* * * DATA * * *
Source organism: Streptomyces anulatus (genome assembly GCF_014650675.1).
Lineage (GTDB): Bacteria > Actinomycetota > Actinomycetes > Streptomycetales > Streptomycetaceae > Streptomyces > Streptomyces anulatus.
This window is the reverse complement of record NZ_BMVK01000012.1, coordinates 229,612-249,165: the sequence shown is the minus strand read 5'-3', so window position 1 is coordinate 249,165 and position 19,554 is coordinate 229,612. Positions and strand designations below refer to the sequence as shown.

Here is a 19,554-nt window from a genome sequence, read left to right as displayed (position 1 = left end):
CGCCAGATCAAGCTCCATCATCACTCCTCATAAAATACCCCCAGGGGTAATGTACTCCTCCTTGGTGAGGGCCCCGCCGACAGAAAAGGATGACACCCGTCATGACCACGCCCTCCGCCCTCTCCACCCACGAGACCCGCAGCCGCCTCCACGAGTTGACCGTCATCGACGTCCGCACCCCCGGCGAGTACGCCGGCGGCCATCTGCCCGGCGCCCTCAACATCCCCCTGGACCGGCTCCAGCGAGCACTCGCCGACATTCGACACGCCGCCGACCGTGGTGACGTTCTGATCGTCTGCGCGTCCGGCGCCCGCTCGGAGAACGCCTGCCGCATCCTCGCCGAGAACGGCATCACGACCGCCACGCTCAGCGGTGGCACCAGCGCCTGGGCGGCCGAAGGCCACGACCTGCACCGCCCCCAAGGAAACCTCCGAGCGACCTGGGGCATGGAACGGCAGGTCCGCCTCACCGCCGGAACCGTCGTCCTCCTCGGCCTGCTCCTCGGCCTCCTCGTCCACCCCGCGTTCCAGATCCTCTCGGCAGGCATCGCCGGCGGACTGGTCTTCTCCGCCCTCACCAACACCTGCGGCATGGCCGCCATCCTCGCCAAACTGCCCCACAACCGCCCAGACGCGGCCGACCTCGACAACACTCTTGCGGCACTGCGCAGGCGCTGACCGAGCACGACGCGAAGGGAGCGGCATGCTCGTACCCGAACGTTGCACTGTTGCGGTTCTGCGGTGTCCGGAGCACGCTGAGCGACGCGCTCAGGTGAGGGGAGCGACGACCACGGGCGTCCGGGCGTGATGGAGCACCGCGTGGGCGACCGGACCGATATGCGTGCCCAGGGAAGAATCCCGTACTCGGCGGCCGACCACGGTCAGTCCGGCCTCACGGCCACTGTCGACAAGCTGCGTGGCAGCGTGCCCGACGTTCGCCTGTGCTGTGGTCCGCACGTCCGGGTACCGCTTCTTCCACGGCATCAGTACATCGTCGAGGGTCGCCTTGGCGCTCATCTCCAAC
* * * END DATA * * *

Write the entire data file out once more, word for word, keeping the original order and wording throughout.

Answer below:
Source organism: Streptomyces anulatus (genome assembly GCF_014650675.1).
Lineage (GTDB): Bacteria > Actinomycetota > Actinomycetes > Streptomycetales > Streptomycetaceae > Streptomyces > Streptomyces anulatus.
This window is the reverse complement of record NZ_BMVK01000012.1, coordinates 229,612-249,165: the sequence shown is the minus strand read 5'-3', so window position 1 is coordinate 249,165 and position 19,554 is coordinate 229,612. Positions and strand designations below refer to the sequence as shown.

Here is a 19,554-nt window from a genome sequence, read left to right as displayed (position 1 = left end):
CGCCAGATCAAGCTCCATCATCACTCCTCATAAAATACCCCCAGGGGTAATGTACTCCTCCTTGGTGAGGGCCCCGCCGACAGAAAAGGATGACACCCGTCATGACCACGCCCTCCGCCCTCTCCACCCACGAGACCCGCAGCCGCCTCCACGAGTTGACCGTCATCGACGTCCGCACCCCCGGCGAGTACGCCGGCGGCCATCTGCCCGGCGCCCTCAACATCCCCCTGGACCGGCTCCAGCGAGCACTCGCCGACATTCGACACGCCGCCGACCGTGGTGACGTTCTGATCGTCTGCGCGTCCGGCGCCCGCTCGGAGAACGCCTGCCGCATCCTCGCCGAGAACGGCATCACGACCGCCACGCTCAGCGGTGGCACCAGCGCCTGGGCGGCCGAAGGCCACGACCTGCACCGCCCCCAAGGAAACCTCCGAGCGACCTGGGGCATGGAACGGCAGGTCCGCCTCACCGCCGGAACCGTCGTCCTCCTCGGCCTGCTCCTCGGCCTCCTCGTCCACCCCGCGTTCCAGATCCTCTCGGCAGGCATCGCCGGCGGACTGGTCTTCTCCGCCCTCACCAACACCTGCGGCATGGCCGCCATCCTCGCCAAACTGCCCCACAACCGCCCAGACGCGGCCGACCTCGACAACACTCTTGCGGCACTGCGCAGGCGCTGACCGAGCACGACGCGAAGGGAGCGGCATGCTCGTACCCGAACGTTGCACTGTTGCGGTTCTGCGGTGTCCGGAGCACGCTGAGCGACGCGCTCAGGTGAGGGGAGCGACGACCACGGGCGTCCGGGCGTGATGGAGCACCGCGTGGGCGACCGGACCGATATGCGTGCCCAGGGAAGAATCCCGTACTCGGCGGCCGACCACGGTCAGTCCGGCCTCACGGCCACTGTCGACAAGCTGCGTGGCAGCGTGCCCGACGTTCGCCTGTGCTGTGGTCCGCACGTCCGGGTACCGCTTCTTCCACGGCATCAGTACATCGTCGAGGGTCGCCTTGGCGCTCATCTCCAAC